Because food has become less expensive and takes up a smaller portion of our budget, people are looking at it more intently, particularly the quality of our food, where it comes from and the impact it has on our lives. Without commenting too much about the multitude articles in the recent years regarding how consumers are driving the growth of health conscious companies or the kind of big VC money that’s been lately invested in such businesses, we are seeing fundamental behavior changes away from big packaged mass-produced foods to locally grown, artisanal and highly nutritious options.

Millennials are definitely playing a role in this shift. While, the Gen Y as well as many Gen Xers are the natural inhabitants of the information age, they are also big proponents of community. They desire healthy, convenient, technologically driven and increasingly local food, event if that means paying a premium, as the evidence points to in the growth of farmers’ markets.

Delivering our first hydroponic farm to a client in Anchorage, AK.
Delivering our first hydroponic farm to a client in Anchorage, AK.

Being on the cusp of Gen X/Y, the three founders of VHH are all very aware of the food we eat and are part of the cohort that is determined to change the food industry. This is our common cause, which is extremely important to us and serves as fuel for all the long days we have spent working up to this point. We have engineered a hydroponic farm that is made from shipping containers. We upcycle these containers and retrofit them with a hydroponic growing system that rivals one acre of traditional farming in production capacity.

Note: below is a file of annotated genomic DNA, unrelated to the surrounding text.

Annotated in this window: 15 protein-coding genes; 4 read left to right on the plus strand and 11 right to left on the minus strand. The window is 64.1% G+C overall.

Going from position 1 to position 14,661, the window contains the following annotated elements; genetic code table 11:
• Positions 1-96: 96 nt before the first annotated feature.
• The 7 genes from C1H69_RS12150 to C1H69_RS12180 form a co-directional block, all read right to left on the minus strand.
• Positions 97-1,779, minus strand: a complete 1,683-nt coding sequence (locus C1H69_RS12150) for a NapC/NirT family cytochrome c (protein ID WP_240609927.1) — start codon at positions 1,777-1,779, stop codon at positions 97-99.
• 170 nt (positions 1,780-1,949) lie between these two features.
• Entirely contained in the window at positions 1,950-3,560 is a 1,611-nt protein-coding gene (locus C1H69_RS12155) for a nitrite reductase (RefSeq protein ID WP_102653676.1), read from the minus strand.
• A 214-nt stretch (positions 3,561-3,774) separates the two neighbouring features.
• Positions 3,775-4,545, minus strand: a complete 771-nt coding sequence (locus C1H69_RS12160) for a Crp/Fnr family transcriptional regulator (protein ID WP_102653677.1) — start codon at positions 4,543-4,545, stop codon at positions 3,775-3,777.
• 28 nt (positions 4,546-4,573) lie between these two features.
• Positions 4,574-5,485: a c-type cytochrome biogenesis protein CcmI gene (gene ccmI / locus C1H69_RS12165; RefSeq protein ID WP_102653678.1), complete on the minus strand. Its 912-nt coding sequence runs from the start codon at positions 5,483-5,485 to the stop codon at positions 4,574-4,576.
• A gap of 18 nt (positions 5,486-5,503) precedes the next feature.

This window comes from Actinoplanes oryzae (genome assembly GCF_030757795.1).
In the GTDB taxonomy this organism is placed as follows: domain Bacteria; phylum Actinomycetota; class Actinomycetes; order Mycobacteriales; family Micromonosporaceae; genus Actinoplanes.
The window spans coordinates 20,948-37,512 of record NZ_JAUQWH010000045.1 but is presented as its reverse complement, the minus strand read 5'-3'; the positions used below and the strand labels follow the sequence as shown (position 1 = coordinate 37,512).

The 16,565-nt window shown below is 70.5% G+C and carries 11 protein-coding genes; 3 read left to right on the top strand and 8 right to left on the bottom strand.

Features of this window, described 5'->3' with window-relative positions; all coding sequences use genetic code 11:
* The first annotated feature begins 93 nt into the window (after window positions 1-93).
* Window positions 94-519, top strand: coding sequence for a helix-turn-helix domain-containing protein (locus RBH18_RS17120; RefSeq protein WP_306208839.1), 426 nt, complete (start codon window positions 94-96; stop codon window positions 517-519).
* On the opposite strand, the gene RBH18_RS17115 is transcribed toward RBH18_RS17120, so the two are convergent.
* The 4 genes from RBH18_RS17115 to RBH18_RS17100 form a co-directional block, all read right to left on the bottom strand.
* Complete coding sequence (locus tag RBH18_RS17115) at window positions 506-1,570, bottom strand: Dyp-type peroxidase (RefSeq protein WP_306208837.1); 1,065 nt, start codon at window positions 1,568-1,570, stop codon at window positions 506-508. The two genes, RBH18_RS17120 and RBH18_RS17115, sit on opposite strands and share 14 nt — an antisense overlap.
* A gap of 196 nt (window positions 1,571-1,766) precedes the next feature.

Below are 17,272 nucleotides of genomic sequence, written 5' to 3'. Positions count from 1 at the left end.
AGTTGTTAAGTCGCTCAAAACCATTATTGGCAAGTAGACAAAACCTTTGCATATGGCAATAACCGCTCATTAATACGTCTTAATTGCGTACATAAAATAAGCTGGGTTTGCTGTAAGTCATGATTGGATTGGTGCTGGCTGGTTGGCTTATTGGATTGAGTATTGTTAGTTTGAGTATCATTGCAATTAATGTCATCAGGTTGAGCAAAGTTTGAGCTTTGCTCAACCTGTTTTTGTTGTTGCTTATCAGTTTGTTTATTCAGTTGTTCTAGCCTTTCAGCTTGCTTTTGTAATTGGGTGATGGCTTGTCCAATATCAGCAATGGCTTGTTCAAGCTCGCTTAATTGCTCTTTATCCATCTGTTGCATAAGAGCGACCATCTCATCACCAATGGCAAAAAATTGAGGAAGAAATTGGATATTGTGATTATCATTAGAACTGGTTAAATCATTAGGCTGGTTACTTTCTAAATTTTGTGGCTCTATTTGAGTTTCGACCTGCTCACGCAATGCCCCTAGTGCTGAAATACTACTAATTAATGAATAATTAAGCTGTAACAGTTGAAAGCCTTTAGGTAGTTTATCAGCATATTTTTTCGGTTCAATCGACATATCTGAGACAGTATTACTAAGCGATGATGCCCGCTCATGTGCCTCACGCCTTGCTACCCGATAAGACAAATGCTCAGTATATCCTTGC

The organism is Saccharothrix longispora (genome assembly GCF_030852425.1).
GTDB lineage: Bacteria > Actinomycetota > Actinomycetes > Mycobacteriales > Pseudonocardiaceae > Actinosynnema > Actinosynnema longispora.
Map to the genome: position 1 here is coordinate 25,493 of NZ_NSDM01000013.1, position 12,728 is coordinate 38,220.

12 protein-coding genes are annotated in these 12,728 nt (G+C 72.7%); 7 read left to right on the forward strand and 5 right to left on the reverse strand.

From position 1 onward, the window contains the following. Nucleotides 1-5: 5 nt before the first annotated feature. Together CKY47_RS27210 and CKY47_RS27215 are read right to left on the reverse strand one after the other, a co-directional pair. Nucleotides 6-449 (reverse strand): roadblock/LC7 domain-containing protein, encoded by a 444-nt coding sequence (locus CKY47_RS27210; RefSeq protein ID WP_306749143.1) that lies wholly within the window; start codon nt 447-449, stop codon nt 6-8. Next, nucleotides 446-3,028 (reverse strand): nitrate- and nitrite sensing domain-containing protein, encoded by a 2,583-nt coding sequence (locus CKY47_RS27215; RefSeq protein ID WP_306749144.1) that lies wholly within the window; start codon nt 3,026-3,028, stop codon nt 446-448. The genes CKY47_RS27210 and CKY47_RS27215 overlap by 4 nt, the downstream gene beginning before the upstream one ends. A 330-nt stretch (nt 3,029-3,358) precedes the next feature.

Here are some highlights of our Containerized Growing System (CGS)

  • Local produce, all year round
  • Reduce the supply chain from weeks to hours
  • From farm to your table, just in time for lunch or dinner
  • Eat food that’s still alive – that’s superior nutrition
  • Produce that is grown without pesticides using non-GMO seeds
  • Rich flavor profiles, superior freshness, locally grown greens
Hydroponic farm manufactured by repurposing 40 foot shipping containers
Hydroponic farm manufactured by repurposing 40 foot shipping containers

Beyond consumption, millennials are a good target market for becoming hydroponic producers. In comparison to cultivating our own food and livestock, modern agriculture has given us extra time to put into cool products such as iphone, computers, automobiles, etc. Gen Y is obsessed with having extra time away from work to attend to “pleasurable” activities. With our growing systems for example, the labor requirements are drastically reduced, which is synonymous to the type of day a Gen Y person aspires to have. As technology improves, the next step in agricultural revolution is growing quality food locally and sustainably on a mass scale.

Q. What types of produce are predominantly grown this way? (again, does this depend on the marketplace)?

A. Right now the current CGS design allows a wide variety of culinary herbs or leafy greens to be grown economically. We’ll be working on R&D to create systems that allow for flowering plants like tomatoes or berries to grow. The biggest thing with these systems is it has to be an economically/commercially viable option, as most use it as a business. Doing R&D and tailoring the design just right are big components to manufacturing a system that’s financeable, sustainable (pays for itself and brings money into the community), offers employment opportunity and brings home “the bacon”.

In Alaska, it makes sense to grow produce that’s difficult to ship, that doesn’t have a long shelf life and that can’t be grown year round or stored to be sold off season. Leafy greens and herbs fit this description well and that is what we offer right now for our clients. Using a turnkey hydroponics system, our farmers can grow fresh produce no matter their geographical location or weather.

The New Face of Hydroponics. “As consumer values evolve, retailers take advantage of innovative hydroponic producers to support local, sustainable and environmental ideals” by Jodean Robbins.

Please click HERE to read the entire Produce Business article.

In closing, as always to your health,

The team at VHH

More To Explore:
Project Spotlight: Suupet Neregkwarkluki in Kodiak

Suupet Neregkwarluki means “We are feeding our people” in the Alutiiq language. Solving a Problem Historically, getting “fresh” produce on Kodiak Island has been difficult

Introducing: The Sunny Pro XL

You asked. We listened. Based on customer feedback, VH Hydroponics has updated the Sunny Pro to the Sunny Pro XL. This new system allows vertical